Monday, May 19, 2008

Family dinners. And occasions. And so forth.

I now have several families. One of them was at my house over the weekend for a Mother's Day dinner. Mother's Day, in my girlfriend's family, is a cause for celebration on a par with Christmas and Easter and all the other occasions that require a massive dinner and dozens of guests. In my immediate family, Mother's Day and Father's Day and all similar occasions are sort of passing footnotes. If my Dad is in town for Father's Day, I will likely pick him up a small present and write an obnoxious card, and same goes for Mom. If they are not in town, which is more often the case, I may send my Dad an email if I think of it, or call Mom if I think of that. (She doesn't check her email often, which means she gets a phone call.) This is either because I am a bad son, or because our family prefers to limit our displays of celebratory family interaction to a few, more important, times during the year. I like to think it's the latter. But my own family is just one of my many families now, and the one at my house yesterday is one who enjoys the celebration of all things Hallmark.

Which is fine, it means we can all get together and enjoy a giant meal with the kids and the grandparents and the great-grandparents and the uncles and so forth. And my own involvement in the preparations is, usually, limited to perhaps peeling a few potatoes and lifting the pots that are too heavy for everyone else. However, we got our house in the fall, and have since hosted all of my girlfriend's family gatherings. And this was the very first one when landscaping became an issue. Landscaping! Like, although the weather is going to be rainy and lousy during our Mother's Day celebration, people may look outside through the window. And if they do, then we want them to think that our lawn is nicely manicured. And that our tulips are flourishing, and the hedge is freshly trimmed and symmetrical, and the gardens are properly edged, and the giant ceramic frog that presides over our snowpeas is facing the proper, South-west direction. Otherwise, what would our family think of us? They would think, first of all, that I am a lazy slob who doesn't care about yardwork or the appearance of my house!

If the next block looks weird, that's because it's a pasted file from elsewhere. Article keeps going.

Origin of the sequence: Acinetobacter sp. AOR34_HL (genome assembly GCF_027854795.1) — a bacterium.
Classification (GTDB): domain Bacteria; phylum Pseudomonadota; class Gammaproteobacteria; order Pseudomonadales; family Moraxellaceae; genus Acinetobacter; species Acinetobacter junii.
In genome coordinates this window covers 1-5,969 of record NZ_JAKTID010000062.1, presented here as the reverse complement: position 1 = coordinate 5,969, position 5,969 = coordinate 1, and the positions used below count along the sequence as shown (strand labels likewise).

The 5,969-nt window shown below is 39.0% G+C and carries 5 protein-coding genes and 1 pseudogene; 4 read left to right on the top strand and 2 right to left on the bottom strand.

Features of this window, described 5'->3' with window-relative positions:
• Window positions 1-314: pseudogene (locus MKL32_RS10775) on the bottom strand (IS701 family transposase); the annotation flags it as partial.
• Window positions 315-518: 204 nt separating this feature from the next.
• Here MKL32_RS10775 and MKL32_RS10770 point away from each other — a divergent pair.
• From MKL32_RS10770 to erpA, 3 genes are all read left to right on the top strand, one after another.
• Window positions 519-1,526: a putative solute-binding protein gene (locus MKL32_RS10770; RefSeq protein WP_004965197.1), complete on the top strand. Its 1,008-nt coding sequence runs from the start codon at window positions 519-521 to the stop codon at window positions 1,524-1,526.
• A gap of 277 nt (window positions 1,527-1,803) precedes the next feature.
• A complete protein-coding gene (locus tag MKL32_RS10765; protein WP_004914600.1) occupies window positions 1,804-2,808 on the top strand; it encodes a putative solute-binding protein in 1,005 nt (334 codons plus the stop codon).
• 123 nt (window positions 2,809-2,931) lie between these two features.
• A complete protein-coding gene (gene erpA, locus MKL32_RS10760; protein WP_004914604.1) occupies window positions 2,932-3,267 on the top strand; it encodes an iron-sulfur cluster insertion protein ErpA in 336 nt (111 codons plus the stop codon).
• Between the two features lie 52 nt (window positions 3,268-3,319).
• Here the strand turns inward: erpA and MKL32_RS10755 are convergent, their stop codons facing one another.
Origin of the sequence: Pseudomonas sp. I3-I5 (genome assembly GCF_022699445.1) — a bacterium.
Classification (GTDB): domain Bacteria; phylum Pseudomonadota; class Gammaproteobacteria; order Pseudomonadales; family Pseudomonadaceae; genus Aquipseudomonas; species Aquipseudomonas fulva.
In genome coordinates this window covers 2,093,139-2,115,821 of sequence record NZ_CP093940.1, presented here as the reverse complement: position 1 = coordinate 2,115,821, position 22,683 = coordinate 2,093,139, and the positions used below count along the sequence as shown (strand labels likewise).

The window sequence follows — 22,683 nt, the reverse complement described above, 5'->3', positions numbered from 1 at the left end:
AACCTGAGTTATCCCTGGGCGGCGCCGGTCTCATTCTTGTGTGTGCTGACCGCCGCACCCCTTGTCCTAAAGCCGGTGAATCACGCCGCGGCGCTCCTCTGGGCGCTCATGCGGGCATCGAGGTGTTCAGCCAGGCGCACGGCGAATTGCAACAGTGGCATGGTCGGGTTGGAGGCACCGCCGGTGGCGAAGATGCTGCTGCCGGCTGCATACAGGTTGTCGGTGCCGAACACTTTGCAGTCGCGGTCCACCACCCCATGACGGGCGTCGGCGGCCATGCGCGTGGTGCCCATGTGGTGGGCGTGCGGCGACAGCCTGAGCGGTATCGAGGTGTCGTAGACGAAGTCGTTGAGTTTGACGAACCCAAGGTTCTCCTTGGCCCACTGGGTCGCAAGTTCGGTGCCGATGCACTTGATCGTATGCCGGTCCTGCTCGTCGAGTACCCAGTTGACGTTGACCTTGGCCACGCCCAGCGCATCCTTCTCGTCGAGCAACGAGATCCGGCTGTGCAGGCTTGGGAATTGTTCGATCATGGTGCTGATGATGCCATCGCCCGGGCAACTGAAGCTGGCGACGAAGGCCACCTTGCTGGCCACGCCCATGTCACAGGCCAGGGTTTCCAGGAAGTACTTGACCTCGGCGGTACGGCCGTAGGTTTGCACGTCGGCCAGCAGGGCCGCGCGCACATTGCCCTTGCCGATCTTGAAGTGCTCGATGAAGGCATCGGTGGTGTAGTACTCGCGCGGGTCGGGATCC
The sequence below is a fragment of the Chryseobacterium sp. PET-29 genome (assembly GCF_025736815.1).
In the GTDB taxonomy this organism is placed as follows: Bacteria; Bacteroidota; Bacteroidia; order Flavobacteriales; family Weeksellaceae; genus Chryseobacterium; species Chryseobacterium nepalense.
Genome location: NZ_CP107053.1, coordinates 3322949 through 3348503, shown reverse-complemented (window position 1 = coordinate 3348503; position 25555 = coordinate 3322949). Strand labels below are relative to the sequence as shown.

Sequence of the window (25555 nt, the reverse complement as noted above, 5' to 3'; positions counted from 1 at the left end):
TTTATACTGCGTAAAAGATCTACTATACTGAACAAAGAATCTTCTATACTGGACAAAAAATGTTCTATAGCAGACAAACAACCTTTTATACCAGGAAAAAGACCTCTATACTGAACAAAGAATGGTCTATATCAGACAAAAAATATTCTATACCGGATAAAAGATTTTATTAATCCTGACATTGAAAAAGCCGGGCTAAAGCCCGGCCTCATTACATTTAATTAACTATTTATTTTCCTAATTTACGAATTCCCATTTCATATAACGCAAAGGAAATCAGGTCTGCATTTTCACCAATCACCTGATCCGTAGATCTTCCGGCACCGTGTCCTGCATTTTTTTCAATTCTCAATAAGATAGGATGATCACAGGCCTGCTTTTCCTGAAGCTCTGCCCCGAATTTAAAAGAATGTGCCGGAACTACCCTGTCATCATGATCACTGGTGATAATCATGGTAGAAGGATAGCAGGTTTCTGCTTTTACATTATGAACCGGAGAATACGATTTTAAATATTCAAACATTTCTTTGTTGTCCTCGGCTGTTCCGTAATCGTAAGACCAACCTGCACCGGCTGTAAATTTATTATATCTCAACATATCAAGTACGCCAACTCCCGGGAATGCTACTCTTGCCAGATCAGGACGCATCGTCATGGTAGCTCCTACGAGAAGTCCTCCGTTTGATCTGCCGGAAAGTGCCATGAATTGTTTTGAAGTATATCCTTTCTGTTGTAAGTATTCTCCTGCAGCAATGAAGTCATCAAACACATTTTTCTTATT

And they would be right. I was conscripted into yard duty the day before our big dinner event. I had hoped, perhaps foolishly, that I could go the entire summer without mowing my lawn. Just like I had hoped, certainly foolishly, that I could go the entire winter without shoveling snow. And the creepiest thing happened to me while I began that most odious of chores, lawn-mowing. I started to...care! I got a CD player from inside, brought it out into the backyard, and cranked some Tom Pettyas I finished the mowing and went around with an edger. I clipped the hedges, stepped back and surveyed them from a distance, then returned to even them out. I began picking weeds out from between the cracks in the patio stones. Then the skies opened up and it poured rain. And I ran inside. And when the rain stopped, my motivation had gone and my apathy toward yardwork had returned. So that was all that had been done by the time guests arrived, which was more than I would have anticipated anyway.